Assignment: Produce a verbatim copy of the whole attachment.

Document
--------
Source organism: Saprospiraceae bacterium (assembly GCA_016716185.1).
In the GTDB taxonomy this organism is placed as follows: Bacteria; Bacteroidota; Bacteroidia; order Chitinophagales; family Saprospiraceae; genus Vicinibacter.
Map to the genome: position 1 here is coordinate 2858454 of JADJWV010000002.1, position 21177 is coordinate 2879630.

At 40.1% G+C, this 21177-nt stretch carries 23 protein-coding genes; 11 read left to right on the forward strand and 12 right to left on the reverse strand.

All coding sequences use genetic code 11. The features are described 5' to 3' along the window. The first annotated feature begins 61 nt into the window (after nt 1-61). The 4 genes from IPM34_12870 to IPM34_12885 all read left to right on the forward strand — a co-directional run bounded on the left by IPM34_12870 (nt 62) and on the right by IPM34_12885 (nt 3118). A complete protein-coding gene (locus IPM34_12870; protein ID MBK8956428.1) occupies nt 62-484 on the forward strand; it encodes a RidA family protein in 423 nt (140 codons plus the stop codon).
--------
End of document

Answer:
Source organism: Saprospiraceae bacterium (assembly GCA_016716185.1).
In the GTDB taxonomy this organism is placed as follows: Bacteria; Bacteroidota; Bacteroidia; order Chitinophagales; family Saprospiraceae; genus Vicinibacter.
Map to the genome: position 1 here is coordinate 2858454 of JADJWV010000002.1, position 21177 is coordinate 2879630.

At 40.1% G+C, this 21177-nt stretch carries 23 protein-coding genes; 11 read left to right on the forward strand and 12 right to left on the reverse strand.

All coding sequences use genetic code 11. The features are described 5' to 3' along the window. The first annotated feature begins 61 nt into the window (after nt 1-61). The 4 genes from IPM34_12870 to IPM34_12885 all read left to right on the forward strand — a co-directional run bounded on the left by IPM34_12870 (nt 62) and on the right by IPM34_12885 (nt 3118). A complete protein-coding gene (locus IPM34_12870; protein ID MBK8956428.1) occupies nt 62-484 on the forward strand; it encodes a RidA family protein in 423 nt (140 codons plus the stop codon).